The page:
Monkey Business


Monkey Business.  A classic 1931 movie from the Marx Brothers.

HarpoGroucho was the best known of the Marx Brothers, but the most intriguing brother was Harpo, who took to wearing a bright red wig on stage in the early days of the four brothers’ act.  He took on the part of a mime, never speaking in his movie roles, appearing here in the role of Sir Isaac Newton in The Story of Mankind.

SiegelThe year of the film was 1957, marking the final appearance of the four brothers on film, and the year before Ralph Mitchell Siegel was born.  I never had the privilege of meeting Ralph, but I had heard of him through the years.  Like Harpo, he was known to many by his signature red hair, though Ralph’s was not a wig.  It was as real as the signature red hair of a good friend and optometric colleague, Dr. Stuart Rothman, who was a neighbor and close friend of Ralph’s in West Orange, NJ before Ralph’s untimely passing in 2011 at the age of 52.

Rothman

Stu emailed the other day to relate that my comment citing Siegel at the end of a blog post triggered a highlight of Ralph’s career that I had forgotten.  In a seminal article in The New Yorker magazine, Stereo Sue, Oliver Sacks describes that in February of 2005, the writer, along with ophthalmologist Bob Wasserman and vision physiologist Ralph Siegel, visited Sue at her home in Massachusetts, to measure her vision. They tested Sue and she was able to see depth in various forms.  The rest of Sue’s story needs no introduction, but it’s always a treat to hear Oliver Sacks tell it, including his relating the trip with Wasserman and Siegel.

Another-Day-in-the-Monkey-s-Brain-Siegel-Ralph-9780199734344Oliver Sacks was instrumental in getting Ralph’s book, Another Day in the Monkey’s Brain into print, a posthumous tribute to his career.  Oliver wrote the introduction to this short but fast-paced volume, contained in a preview which you can read here.  Beyond the delightful introduction, through which you’ll get a glimpse of Ralph on a personal level, this short book scintillates with Siegel’s intellect.  I particularly enjoyed his description of meetings with Francis Crick at the Salk Institute in LaJolla.  In 1982, Crick formed the Helmholtz Club together with Ramachandran and Shaw, inviting researchers to the Salk for extended discussions about various topics in vision and systems neuroscience.  Siegel spent many summers at the Salk, and was clearly influenced by Crick’s interests in consciousness.

Brain imaging has led to the notion of cortical cartography, with areas of the brain dedicated to specific sensory and motor functions.  Chapter 9 is Siegel’s critique of pure cortical topography, and it is fertile with clinical possibilities.  Here is a snippet (pp. 68-9):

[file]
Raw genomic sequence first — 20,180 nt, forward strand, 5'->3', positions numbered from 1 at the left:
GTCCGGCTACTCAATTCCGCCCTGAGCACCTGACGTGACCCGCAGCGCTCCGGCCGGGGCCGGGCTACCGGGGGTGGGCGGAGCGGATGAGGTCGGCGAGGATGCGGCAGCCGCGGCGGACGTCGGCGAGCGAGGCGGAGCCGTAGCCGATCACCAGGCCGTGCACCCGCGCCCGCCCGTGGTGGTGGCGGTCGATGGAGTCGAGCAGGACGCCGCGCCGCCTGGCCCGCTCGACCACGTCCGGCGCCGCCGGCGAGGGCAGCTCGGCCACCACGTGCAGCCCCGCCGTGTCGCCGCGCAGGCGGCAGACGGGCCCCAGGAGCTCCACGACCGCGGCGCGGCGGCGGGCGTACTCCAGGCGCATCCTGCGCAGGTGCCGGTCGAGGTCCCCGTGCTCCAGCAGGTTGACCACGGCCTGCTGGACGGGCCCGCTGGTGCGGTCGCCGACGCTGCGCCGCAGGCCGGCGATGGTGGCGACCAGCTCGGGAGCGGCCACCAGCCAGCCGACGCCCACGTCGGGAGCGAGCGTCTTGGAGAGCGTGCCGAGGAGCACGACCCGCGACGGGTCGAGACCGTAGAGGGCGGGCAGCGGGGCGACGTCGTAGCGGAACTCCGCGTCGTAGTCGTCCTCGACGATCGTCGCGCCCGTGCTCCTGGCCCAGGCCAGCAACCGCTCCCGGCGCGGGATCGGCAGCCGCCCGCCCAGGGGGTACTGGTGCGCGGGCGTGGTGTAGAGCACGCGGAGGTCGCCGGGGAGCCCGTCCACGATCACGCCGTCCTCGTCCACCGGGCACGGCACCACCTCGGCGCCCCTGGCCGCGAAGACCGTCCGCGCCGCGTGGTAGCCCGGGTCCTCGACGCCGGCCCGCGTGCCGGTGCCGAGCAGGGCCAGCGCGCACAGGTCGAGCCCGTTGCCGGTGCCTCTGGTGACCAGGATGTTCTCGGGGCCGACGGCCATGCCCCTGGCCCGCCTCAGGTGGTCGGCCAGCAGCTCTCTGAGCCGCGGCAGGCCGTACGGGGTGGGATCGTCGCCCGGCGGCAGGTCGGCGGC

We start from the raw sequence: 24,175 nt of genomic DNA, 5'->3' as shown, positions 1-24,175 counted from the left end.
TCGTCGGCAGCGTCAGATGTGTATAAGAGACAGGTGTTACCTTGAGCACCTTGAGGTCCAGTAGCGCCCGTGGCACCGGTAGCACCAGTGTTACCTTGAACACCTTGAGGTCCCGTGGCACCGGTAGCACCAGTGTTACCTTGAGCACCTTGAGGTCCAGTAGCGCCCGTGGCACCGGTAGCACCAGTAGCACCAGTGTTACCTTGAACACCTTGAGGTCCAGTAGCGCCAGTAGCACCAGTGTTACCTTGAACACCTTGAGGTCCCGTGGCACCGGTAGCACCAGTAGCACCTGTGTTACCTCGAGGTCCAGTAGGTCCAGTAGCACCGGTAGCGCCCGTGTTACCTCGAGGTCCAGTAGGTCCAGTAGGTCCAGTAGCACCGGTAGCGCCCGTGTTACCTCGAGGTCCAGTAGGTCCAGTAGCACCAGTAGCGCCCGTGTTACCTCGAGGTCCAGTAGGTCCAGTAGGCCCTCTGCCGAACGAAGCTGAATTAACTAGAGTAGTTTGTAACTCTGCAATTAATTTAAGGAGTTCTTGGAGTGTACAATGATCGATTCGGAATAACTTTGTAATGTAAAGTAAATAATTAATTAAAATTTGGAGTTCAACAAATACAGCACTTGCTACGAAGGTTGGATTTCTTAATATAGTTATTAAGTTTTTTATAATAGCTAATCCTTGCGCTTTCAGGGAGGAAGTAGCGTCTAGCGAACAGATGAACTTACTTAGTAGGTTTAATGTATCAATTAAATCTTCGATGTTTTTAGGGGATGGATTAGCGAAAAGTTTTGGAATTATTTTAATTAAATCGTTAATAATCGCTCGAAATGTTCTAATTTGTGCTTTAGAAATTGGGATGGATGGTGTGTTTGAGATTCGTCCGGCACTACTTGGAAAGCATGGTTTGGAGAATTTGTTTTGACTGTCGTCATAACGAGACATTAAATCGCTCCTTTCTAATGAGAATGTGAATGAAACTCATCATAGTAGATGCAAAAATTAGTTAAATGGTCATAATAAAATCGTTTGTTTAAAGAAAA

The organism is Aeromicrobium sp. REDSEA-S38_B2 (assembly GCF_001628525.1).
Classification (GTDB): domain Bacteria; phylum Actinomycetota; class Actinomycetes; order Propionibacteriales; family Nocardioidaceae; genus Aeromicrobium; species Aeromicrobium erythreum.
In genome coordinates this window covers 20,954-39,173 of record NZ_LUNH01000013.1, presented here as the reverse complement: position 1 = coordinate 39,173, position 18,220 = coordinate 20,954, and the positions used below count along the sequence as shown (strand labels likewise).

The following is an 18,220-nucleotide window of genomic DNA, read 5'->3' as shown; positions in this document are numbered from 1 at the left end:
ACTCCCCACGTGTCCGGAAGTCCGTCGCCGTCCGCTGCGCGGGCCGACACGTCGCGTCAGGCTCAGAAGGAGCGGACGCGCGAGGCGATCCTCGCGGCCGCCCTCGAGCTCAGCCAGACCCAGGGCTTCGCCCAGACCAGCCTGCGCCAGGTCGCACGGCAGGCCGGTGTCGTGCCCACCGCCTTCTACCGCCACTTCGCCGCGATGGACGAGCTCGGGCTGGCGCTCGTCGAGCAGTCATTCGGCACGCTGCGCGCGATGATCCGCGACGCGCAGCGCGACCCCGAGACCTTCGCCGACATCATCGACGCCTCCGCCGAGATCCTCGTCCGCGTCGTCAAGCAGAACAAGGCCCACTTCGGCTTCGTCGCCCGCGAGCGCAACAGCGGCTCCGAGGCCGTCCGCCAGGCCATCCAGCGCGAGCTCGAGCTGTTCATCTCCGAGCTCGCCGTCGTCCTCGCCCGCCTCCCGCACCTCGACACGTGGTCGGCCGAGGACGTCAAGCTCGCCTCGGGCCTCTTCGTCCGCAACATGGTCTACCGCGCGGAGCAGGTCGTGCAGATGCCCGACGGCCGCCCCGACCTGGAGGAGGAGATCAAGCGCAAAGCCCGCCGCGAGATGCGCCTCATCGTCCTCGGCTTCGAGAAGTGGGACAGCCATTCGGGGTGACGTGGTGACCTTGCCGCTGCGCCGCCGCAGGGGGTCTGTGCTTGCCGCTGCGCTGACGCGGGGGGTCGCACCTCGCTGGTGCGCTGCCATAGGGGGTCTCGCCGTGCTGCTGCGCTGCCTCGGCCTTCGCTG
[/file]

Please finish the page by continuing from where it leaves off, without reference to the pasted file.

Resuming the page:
“The type of static and fixed mapping that occurs in V1 has historically been thought to underpin cortical processing … More recent studies expand this mapping idea into a plethora of visual cortical areas, each with a line carrying a set of visual characteristics.  The most serious implication of the idea that the basis for cortical processing is a rapidly changing and adapting cortical area rather than a fixed cortical representation is that ‘labeled’ lines do not simply lose their label, their identity; they do not survive at all.”
Siegel goes on to claim that the vast regions of our striate cortex  must therefore use some form of combinatorics, a process of continual self-organization based on preceding and following areas, or what has been called upstream or downstream signals.  Here’s a nice video example of what combinatorial coding and multiple binding looks at the cellular level involving T-cells:
cortical twist
This is what combinatorics might look like in the visual cortex (figure from Keil and Wolf).  In the dimension reduction framework, the visual cortex is modeled on the left as a two-dimensional sheet that twists in a higher-dimensional stimulus or feature space to cover it as uniformly as possible while minimizing some measure of continuity. In this way, it represents a mapping from the cortical surface to a variety of visual stimulus features such as orientation and retinotopy, as noted on the right.
Oliver Sacks and Professor Ralph Siegel
I can only imagine the conversations that my friend Stu Rothman must have had with his friend Ralph Siegel about visual cortical plasticity, and the ability of optometric vision therapy to influence brain mediated function. And I would have loved to have been a fly in the back seat of the car when Ralph Siegel drove home with Sacks and Wasserman from Massachusetts, where Sue Barry and her optometrist, Theresa Ruggiero, turned conventional wisdom about visual physiology on its ear.  Here are several video clips of Oliver Sacks in tribute to Ralph Siegel.

One thought on “Monkey Business

  1. Len,
    I note that the latest referrals from the local schools have a line item for sight and a line item for vision. Seems like you are getting a response and that they understand we see with our eyes and our brains. Soon all will know to see an eyemd for surgery and an eyeod for vision problems.
    I am also getting referrals from parents, teachers and others with questions on vision problems. Too bad you are not closer to Kalamazoo, Michigan. I will do the best I can for the kids. August

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